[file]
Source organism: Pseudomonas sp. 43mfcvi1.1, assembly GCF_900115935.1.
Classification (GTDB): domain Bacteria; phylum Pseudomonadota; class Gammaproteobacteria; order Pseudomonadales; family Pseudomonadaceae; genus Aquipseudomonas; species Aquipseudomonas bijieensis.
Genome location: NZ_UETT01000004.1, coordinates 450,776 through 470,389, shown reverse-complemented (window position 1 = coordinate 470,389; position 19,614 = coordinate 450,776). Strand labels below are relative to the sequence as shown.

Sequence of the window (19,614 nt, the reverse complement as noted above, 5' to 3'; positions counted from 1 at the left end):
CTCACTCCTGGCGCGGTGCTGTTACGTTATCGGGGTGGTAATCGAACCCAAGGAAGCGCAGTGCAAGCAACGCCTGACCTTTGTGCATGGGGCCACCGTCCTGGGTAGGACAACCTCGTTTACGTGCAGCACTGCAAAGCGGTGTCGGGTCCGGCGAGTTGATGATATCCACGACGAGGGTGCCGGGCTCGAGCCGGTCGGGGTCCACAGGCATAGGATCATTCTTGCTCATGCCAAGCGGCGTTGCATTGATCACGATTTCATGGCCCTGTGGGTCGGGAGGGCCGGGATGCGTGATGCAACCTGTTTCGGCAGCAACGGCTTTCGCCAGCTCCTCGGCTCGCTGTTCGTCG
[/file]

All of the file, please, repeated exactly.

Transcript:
Source organism: Pseudomonas sp. 43mfcvi1.1, assembly GCF_900115935.1.
Classification (GTDB): domain Bacteria; phylum Pseudomonadota; class Gammaproteobacteria; order Pseudomonadales; family Pseudomonadaceae; genus Aquipseudomonas; species Aquipseudomonas bijieensis.
Genome location: NZ_UETT01000004.1, coordinates 450,776 through 470,389, shown reverse-complemented (window position 1 = coordinate 470,389; position 19,614 = coordinate 450,776). Strand labels below are relative to the sequence as shown.

Sequence of the window (19,614 nt, the reverse complement as noted above, 5' to 3'; positions counted from 1 at the left end):
CTCACTCCTGGCGCGGTGCTGTTACGTTATCGGGGTGGTAATCGAACCCAAGGAAGCGCAGTGCAAGCAACGCCTGACCTTTGTGCATGGGGCCACCGTCCTGGGTAGGACAACCTCGTTTACGTGCAGCACTGCAAAGCGGTGTCGGGTCCGGCGAGTTGATGATATCCACGACGAGGGTGCCGGGCTCGAGCCGGTCGGGGTCCACAGGCATAGGATCATTCTTGCTCATGCCAAGCGGCGTTGCATTGATCACGATTTCATGGCCCTGTGGGTCGGGAGGGCCGGGATGCGTGATGCAACCTGTTTCGGCAGCAACGGCTTTCGCCAGCTCCTCGGCTCGCTGTTCGTCG